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Hundreds of young people with a bit of time on their hands are now moving to turn their mastery of social media into legitimate careers with backing from big brands–and The New York Times is ON IT.

A couple of stories this weekend highlighted the ways in which these social artisans have begun turning their Vines and YouTubes into cold, hard cash–while helping some businesses stay relevant with core demos in the process.

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Restaurants Can ‘Review’ Their Own Customers Now

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Restaurants may soon have a chance to ask their customers: how does the shoe feel on the other foot?!

The founder of Dimmi, which is basically the Australian equivalent of OpenTable, told the Good Food blog this week that his service will allow member restaurateurs to share information about specific patrons: how much they order, which dishes and wines they prefer, whether they leave generous tips and even “whether [they] continued to camp out at the table long after [they'd] finished dessert.”

With whom would they share this information? Other restaurants, of course.

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Facebook (Finally) Explains What Happened to Your Organic Reach

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We’re all aware that our beloved Facebook has gone through some…changes this year.

You may recall a certain blogger’s attempts to explain the new “problem with Facebook” in a clip that went viral way back in January, but the company’s own ad product marketing leader Brian Boland finally addressed the issue in a post that went live yesterday.

So what happened to that organic reach? Let’s review…

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STUDY: Consumers Don’t Trust Your SEO, Social Media Marketing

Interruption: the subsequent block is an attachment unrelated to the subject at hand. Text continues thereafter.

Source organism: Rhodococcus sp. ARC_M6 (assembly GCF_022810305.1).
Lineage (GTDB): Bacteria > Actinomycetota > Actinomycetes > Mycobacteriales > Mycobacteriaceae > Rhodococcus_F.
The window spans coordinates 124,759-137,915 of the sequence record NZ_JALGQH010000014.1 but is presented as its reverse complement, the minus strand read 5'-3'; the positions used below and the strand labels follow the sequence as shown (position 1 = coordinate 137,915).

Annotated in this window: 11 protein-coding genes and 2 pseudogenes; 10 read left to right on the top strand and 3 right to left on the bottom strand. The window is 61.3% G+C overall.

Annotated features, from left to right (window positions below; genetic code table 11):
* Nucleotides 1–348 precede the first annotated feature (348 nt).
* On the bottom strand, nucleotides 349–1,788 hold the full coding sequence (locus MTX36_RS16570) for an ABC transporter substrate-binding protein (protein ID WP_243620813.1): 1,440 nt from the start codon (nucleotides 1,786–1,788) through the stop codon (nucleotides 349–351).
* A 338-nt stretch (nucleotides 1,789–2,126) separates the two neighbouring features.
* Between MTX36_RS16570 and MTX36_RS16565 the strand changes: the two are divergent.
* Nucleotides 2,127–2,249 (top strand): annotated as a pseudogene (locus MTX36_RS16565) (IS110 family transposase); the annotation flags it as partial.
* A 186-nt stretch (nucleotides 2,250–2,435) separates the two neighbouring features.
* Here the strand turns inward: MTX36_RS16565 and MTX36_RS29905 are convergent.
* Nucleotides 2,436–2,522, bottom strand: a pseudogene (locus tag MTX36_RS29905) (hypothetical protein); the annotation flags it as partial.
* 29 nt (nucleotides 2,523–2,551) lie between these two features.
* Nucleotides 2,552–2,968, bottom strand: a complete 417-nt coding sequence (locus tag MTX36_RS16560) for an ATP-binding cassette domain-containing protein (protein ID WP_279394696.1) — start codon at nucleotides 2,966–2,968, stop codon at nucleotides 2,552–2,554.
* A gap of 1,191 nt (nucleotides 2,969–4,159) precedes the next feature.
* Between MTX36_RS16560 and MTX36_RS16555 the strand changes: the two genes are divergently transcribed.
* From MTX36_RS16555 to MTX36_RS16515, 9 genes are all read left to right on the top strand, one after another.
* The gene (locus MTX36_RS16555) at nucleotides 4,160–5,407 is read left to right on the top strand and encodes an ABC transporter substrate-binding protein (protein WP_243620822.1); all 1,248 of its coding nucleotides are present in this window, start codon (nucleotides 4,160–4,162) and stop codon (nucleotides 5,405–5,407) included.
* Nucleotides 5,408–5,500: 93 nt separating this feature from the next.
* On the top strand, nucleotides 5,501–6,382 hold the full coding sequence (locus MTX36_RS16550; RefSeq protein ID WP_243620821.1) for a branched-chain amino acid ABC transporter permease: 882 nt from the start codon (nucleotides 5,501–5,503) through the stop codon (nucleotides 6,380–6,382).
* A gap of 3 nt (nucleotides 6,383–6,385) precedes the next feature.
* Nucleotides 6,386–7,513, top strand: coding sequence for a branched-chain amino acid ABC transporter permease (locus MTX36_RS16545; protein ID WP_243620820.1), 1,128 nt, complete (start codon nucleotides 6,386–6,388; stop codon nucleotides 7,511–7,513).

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Is this guy even real?

Want to push your client’s negative reviews down in the search rankings and encourage consumers to leave positive feedback in public?

Of course you do. Unfortunately, consumers know this–and according to a survey released this week by YouGov, Bloomberg and the UK-based Chartered Institute of Marketingthey don’t like it very much:

  • 67% of consumers think using SEO tricks “to hide negative content within search results” is unethical
  • Only 38% of marketers agree

We’ll just say the average Joe on the street has very mixed feelings about some of the most popular digital tactics of the day.

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Myspace Is Trying To Get You Back By Sending You Old Photos From Its Database

myspace tweetMyspace is still around. And they’re still giving it the old college try. Now they’re making everyday Throwback Thursday by sending users old pictures of themselves when they were active on the platform in its latest attempt to lure back once loyal visitors.

According to Mashable, the social network is sending emails with the line ”The good, the rad and the what were you thinking…” and a link to your old profile. The site calls it a “clever” approach to, at the very least, piquing curiosity. But when asked how successful the strategy has been thus far, a spokesperson only reiterated that the campaign is underway and the company wants to reconnect with people.

“Myspace has 15 billion user photos in its database, and still appears to be popular among music lovers,” Mashable continues, comparing that to the 250 billion photos that Facebook has. Last October, the site had 31 million monthly users. It had more than 100 million at its peak.

The question, of course, is why we would want to come back to Myspace, besides nostalgia.